Jock Talk: Blame all around as lawsuit roils Outgames

  • by Roger Brigham
  • Wednesday March 7, 2018
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Miami Outgames treasurer Kevin Hart. Photo: Courtesy Facebook
Miami Outgames treasurer Kevin Hart. Photo: Courtesy Facebook

The final chapters of the Outgames legacy will be recorded not by athletes on playing fields, nor by conference rooms full of academic activists wielding resolutions and declarations, but by courtrooms of attorneys and litigants, struggling to find some meaning and some justice in the rubble of the ruins.

A class action suit filed recently in federal court in Miami representing athletes who were stuck with expenses after the last-minute cancellation of the Miami Outgames seeks $5 million (, but it is uncertain what assets, if any, are held by the Miami host organization; by Ivan Cano and Keith Hart, the president and treasurer for Miami Outgames, respectively; or by the Gay and Lesbian International Sports Association, which sold the brand license to Outgames organizers. All have virtually disappeared from social media and the GLISA website has been abandoned. GLISA's only substantial income came from licensing fees, but Miami failed to make all of its license payments. And when GLISA was engaged in talks with the Federation of Gay Games about a possible merger of their global quadrennial events, GLISA pointedly refused to have evaluation of its assets as a condition for negotiations.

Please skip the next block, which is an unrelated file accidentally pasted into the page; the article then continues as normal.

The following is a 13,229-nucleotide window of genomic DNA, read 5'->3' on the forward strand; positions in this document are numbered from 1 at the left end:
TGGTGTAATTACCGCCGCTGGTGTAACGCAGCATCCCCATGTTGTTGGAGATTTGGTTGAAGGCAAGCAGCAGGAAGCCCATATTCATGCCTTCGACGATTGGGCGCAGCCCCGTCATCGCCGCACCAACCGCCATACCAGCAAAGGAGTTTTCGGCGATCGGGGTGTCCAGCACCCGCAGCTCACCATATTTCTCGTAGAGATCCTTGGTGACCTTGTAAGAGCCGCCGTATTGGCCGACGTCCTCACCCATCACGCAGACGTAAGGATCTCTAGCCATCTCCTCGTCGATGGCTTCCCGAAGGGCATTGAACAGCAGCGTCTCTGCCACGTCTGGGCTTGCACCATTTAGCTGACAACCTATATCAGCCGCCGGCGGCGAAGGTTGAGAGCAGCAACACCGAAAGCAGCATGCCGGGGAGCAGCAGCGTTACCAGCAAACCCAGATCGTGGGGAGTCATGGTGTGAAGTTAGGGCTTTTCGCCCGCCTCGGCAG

What is certain to be documented in the flood of affidavits and testimony is the overwhelming paucity of expertise, accountability, and oversight provided by GLISA and Miami Outgames - expertise, accountability, and oversight that could have provided registered athletes with some kind of assurance but that was never part of the game plan for anyone involved in staging these Outgames.

The money-grubbing fiasco known as the Miami Outgames depended on the failure of successive institutions to provide any safeguards or checks. A whistleblower anywhere along the way could have stopped the whole mess in its tracks.

GLISA could have publicized that the Outgames had defaulted on its license payments. Instead GLISA kept silent and complicit, hoping to salvage whatever partial payments Miami might cough up and to keep its brand alive long enough to land a bidder (sucker) for 2021. So much for the role of human rights defender GLISA portrayed itself as.

Any number of Miami Beach municipal committees could have informed the press and the city commission that organizers were refusing to provide timely, accurate, and complete answers for any of their questions and were failing to file required financial reports. The first such failure should have triggered warnings; the second failure should have forfeited any municipal assistance. Instead, those committees failed to safeguard the interests of local taxpayers footing the bills. They kept postponing action month after month, effectively kicking the can so far down the road they eventually lost their way.